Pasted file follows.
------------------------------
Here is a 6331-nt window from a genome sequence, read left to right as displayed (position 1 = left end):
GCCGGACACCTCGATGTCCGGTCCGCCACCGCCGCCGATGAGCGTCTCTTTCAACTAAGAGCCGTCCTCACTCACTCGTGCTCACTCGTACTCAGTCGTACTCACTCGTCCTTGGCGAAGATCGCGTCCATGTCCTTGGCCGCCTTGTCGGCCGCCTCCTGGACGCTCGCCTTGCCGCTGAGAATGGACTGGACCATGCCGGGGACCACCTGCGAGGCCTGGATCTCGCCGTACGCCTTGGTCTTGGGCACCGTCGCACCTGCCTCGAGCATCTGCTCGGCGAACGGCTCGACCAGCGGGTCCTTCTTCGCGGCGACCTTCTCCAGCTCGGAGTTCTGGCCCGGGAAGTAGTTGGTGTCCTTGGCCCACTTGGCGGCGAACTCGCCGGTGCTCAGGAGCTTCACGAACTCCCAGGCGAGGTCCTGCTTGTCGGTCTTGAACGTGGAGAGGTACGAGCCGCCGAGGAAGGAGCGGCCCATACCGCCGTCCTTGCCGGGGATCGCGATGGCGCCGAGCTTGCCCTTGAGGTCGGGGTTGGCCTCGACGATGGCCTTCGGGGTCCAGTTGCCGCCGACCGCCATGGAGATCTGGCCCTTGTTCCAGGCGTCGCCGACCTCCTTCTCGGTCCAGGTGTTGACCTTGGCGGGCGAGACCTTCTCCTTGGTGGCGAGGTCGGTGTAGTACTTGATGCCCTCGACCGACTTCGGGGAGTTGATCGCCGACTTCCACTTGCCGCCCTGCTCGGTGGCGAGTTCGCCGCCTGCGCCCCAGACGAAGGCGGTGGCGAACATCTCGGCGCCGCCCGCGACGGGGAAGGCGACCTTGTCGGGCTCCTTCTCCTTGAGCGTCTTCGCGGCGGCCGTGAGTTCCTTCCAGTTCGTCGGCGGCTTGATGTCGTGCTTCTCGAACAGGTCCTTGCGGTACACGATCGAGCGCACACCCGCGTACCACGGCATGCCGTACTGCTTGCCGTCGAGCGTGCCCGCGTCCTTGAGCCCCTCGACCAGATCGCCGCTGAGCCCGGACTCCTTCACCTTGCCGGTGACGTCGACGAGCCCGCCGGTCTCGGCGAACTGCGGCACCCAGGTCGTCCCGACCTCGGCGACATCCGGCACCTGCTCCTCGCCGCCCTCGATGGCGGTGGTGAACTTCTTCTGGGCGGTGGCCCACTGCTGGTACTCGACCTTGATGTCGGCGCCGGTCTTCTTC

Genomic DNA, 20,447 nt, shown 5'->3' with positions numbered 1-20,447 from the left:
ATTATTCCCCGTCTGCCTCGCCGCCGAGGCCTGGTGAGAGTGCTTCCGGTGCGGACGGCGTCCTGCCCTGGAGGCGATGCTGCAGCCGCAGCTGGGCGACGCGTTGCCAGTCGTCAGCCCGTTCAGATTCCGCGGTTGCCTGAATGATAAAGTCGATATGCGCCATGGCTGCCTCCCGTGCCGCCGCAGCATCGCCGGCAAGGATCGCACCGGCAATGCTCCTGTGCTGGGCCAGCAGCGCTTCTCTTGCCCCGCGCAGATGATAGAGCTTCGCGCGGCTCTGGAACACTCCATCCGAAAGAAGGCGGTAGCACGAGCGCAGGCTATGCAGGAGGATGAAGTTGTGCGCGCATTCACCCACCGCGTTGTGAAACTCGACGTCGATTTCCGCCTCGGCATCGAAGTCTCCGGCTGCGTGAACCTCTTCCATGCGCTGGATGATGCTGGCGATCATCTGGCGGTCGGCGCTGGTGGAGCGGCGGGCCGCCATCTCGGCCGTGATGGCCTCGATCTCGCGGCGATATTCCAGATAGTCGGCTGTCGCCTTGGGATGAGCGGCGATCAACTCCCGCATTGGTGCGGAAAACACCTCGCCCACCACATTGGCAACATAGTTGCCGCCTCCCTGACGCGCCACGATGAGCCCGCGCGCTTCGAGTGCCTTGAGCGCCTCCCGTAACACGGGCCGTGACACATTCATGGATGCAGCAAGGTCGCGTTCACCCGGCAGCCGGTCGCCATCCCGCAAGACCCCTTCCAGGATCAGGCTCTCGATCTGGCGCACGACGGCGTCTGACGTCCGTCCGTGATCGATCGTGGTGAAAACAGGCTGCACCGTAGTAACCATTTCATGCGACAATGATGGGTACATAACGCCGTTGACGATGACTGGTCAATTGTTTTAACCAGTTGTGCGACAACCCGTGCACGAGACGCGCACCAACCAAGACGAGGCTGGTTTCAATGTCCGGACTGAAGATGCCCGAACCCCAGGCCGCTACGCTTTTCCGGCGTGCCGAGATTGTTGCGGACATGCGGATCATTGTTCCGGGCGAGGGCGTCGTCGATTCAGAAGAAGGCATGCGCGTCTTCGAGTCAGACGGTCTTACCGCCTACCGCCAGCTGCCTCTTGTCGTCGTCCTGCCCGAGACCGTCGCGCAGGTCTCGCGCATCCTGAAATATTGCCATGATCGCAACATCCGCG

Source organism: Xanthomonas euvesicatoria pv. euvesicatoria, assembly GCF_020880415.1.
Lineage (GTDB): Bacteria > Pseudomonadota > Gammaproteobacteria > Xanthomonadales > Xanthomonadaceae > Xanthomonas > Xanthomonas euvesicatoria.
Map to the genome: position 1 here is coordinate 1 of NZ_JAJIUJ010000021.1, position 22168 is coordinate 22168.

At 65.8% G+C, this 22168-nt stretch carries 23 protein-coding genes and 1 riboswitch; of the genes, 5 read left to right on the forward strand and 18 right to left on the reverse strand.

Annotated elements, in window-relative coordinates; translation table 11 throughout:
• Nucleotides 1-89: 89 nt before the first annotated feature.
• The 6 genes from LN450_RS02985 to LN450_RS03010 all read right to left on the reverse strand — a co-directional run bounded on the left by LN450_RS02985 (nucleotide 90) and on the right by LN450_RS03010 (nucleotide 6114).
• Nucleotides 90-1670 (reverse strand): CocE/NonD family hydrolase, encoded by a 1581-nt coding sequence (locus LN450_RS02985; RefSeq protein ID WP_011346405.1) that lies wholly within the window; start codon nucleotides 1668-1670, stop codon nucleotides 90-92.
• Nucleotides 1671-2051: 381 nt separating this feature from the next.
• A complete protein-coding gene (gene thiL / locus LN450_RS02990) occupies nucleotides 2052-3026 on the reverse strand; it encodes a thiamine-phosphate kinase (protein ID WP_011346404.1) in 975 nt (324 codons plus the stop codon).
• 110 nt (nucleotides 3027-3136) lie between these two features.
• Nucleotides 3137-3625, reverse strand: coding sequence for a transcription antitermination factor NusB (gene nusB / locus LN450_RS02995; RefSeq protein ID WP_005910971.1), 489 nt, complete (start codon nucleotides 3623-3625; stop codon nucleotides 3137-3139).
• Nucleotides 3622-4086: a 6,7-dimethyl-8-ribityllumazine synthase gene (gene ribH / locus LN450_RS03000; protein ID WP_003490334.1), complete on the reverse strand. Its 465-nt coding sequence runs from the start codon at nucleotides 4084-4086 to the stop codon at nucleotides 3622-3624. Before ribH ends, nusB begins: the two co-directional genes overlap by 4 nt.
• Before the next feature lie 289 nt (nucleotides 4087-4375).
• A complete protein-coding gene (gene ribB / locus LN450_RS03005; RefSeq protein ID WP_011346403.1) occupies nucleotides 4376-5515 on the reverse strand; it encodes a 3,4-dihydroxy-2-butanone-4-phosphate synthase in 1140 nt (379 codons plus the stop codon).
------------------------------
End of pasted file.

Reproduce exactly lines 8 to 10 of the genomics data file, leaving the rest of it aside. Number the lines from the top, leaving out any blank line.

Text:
At 65.8% G+C, this 22168-nt stretch carries 23 protein-coding genes and 1 riboswitch; of the genes, 5 read left to right on the forward strand and 18 right to left on the reverse strand.

Annotated elements, in window-relative coordinates; translation table 11 throughout:
• Nucleotides 1-89: 89 nt before the first annotated feature.